A new study by researchers at Brigham and Women's Hospital (BWH) has found that for young, healthy women taking spironolactone to treat hormonal acne, frequent office visits and blood draws are an unnecessary health care expense. For the approximately 1,000 patients studied, blood tests to monitor potassium levels did not change the course of treatment, but the tests cumulatively totaled up to $80,000. The research team suggests that routine potassium monitoring should no longer be recommended for this patient population in order to improve the patient care experience, decrease unnecessary office visits and reduce health care spending. Their results appear online March 22 in JAMA Dermatology and are presented at the American Academy of Dermatology Conference March 23.
"The need for testing may be a deterrent for both physicians and patients alike," said Arash Mostaghimi, MD, MPA, director of Dermatology Inpatient Service at BWH and senior author of the study. "By demonstrating that for young, healthy women, it's safe to give spironolactone without close potassium monitoring, we hope that more patients will be able to benefit from this medication."
Spironolactone, a generic drug that's been used in the clinic since 1959, is commonly prescribed for treating hormonal acne -- acne that tends to affect the jaw line most commonly around the time of the month when a woman gets her period. The medication addresses the root cause of these acne outbreaks by affecting the production of hormones as well as the way that hormones bind to the skin.
Spironolactone's primary use is as a diuretic and antihypertensive treatment for patients with heart failure and liver failure. In these patients, spironolactone has been associated with an increased risk of hyperkalemia -- a dangerous elevation in potassium levels in the blood that can lead to abnormal heart rhythms. Based on this risk, the US Food and Drug Administration recommends frequent potassium monitoring in patients with heart failure taking spironolactone, but it's been unclear if these guidelines should apply to healthy patients taking spironolactone for the treatment of acne, and, if so, how frequently such patients should have their potassium levels tested.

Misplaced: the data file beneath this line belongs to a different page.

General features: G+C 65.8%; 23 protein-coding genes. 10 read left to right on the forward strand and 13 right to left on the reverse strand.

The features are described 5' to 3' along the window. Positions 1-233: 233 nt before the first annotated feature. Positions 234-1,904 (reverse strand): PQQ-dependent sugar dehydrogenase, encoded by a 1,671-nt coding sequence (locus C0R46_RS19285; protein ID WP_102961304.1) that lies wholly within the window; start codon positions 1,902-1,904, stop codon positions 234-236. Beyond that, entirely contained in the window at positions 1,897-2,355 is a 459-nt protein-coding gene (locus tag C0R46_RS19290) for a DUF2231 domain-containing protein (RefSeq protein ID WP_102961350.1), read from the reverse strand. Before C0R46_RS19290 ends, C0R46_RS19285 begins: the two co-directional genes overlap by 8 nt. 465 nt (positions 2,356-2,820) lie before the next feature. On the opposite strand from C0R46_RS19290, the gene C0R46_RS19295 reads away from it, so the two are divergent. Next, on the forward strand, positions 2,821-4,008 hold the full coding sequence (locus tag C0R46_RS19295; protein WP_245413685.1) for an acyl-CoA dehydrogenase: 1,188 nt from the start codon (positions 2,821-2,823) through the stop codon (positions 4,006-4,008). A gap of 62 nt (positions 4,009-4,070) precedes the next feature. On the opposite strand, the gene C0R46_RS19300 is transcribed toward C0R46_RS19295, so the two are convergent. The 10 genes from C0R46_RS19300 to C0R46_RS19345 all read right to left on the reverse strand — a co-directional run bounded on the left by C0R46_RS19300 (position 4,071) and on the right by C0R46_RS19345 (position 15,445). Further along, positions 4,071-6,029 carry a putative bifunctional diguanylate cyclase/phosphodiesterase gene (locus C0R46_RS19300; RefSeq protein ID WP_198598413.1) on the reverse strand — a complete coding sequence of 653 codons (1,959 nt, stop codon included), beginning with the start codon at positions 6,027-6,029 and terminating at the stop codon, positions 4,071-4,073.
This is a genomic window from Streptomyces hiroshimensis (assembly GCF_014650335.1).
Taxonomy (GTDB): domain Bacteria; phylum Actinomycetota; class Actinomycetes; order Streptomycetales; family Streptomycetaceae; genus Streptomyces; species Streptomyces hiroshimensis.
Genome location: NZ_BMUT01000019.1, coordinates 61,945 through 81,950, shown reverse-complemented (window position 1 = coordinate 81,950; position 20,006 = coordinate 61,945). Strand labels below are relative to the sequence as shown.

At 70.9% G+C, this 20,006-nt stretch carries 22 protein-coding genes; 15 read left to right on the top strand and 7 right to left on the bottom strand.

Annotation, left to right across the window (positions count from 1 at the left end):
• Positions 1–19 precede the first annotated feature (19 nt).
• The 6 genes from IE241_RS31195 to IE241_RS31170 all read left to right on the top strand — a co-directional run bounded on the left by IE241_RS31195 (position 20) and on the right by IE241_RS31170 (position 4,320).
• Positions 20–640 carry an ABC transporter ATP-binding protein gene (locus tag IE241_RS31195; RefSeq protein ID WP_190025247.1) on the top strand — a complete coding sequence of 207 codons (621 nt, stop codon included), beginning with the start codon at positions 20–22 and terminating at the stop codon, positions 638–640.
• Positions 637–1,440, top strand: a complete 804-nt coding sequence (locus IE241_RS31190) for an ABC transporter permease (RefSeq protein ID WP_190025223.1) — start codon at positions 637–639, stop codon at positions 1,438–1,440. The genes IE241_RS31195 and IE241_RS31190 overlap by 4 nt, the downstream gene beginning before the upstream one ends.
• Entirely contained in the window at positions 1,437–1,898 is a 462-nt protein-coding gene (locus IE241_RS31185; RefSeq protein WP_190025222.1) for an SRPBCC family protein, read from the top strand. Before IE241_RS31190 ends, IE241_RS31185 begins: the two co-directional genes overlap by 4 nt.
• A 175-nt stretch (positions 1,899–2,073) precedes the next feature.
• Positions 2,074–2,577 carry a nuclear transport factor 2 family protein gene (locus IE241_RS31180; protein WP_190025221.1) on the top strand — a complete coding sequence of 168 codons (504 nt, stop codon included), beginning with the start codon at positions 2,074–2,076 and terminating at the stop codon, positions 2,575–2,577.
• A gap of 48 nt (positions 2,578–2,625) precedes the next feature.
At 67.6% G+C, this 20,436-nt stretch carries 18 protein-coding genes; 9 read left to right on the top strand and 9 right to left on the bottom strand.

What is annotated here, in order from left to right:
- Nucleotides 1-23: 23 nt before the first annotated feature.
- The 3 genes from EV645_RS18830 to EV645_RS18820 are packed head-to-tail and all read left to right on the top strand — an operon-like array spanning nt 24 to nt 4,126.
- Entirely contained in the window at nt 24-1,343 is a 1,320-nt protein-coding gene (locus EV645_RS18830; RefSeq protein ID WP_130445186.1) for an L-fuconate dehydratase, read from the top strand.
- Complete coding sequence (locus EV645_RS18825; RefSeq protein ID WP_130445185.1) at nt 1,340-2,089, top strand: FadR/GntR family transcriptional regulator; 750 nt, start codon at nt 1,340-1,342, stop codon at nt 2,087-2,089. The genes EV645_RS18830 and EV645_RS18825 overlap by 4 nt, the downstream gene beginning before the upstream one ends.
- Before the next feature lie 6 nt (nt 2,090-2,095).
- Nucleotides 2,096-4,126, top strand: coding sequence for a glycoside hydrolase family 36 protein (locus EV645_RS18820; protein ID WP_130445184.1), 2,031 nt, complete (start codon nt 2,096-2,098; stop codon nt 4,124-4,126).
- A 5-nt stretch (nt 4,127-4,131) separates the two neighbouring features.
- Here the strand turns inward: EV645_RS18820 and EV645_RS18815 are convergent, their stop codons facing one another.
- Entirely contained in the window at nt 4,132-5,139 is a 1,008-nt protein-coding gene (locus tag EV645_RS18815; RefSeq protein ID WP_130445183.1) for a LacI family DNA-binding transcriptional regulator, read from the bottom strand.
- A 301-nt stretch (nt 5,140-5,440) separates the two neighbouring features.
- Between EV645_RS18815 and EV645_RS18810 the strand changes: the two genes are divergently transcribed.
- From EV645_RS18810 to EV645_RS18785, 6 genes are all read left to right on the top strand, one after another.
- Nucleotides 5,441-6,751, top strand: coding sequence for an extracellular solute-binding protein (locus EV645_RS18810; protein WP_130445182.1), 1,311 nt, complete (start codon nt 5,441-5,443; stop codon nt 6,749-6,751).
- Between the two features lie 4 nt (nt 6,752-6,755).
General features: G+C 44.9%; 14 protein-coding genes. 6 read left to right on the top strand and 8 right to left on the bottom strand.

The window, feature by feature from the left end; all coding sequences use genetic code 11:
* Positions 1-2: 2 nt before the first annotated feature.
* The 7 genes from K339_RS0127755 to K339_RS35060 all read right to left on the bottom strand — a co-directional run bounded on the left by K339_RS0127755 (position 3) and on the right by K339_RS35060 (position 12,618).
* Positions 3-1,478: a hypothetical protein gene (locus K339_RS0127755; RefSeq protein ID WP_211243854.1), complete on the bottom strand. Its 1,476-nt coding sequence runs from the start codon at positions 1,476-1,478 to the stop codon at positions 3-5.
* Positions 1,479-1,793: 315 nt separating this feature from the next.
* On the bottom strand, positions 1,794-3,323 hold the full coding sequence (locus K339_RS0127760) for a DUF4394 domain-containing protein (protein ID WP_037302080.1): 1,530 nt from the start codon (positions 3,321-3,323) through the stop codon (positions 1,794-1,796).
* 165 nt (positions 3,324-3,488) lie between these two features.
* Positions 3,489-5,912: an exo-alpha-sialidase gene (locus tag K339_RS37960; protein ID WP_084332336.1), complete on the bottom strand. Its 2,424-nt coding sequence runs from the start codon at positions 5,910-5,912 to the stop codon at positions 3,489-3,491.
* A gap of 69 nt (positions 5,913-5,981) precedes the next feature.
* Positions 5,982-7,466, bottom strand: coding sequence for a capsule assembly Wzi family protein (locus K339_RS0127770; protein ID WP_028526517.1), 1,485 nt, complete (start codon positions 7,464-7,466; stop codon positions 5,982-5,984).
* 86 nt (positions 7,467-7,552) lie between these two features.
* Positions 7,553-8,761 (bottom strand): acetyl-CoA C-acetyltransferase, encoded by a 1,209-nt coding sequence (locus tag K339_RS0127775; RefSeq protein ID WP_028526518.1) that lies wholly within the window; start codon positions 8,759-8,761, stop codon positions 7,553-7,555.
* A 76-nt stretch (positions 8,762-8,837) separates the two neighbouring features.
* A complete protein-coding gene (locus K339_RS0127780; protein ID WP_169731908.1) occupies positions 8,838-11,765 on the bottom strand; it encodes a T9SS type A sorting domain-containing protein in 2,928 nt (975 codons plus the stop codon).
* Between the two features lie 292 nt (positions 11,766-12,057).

Mostaghimi and his colleagues evaluated clinical data from patients seen at Massachusetts General Hospital and Brigham and Women's Hospital over a 15 year period. They calculated how frequently individual patients were tested and the rate of hyperkalemia.
"Our goal was to understand the current screening practices of physicians taking care of young, healthy women on spironolactone for acne and to determine what the usefulness of the test was -- what we found was that doctors checked potassium levels at different frequencies, suggesting an ambivalence about the tests," said Mostaghimi. "Of the more than 1,800 blood tests administered over that time period, we found no substantial problems or complications for these patients and no changes in their treatment based on what the tests showed."
The researchers found just 13 cases of mild hyperkalemia. When tested a second time, half of these patients had normal potassium levels, and none of the patients showed any signs or symptoms of hyperkalemia.
The researchers note that a monthly dose of spironolactone costs $4.00; a serum electrolyte panel -- frequently ordered along with potassium measurements -- costs $43.51.
"There are two ways to think about cost," said Mostaghimi. "The first is in terms of money spent -- that's almost $80,000 worth of testing done without any benefit in terms of patient treatment. But there are also the time and psychological costs of being monitored while taking a medication. There's time and lost work productivity to consider too. We hope that by presenting these data, we will begin to create a standard of practice that best serves patients and helps physicians who may be ambivalent about recommending these tests for otherwise healthy patients."
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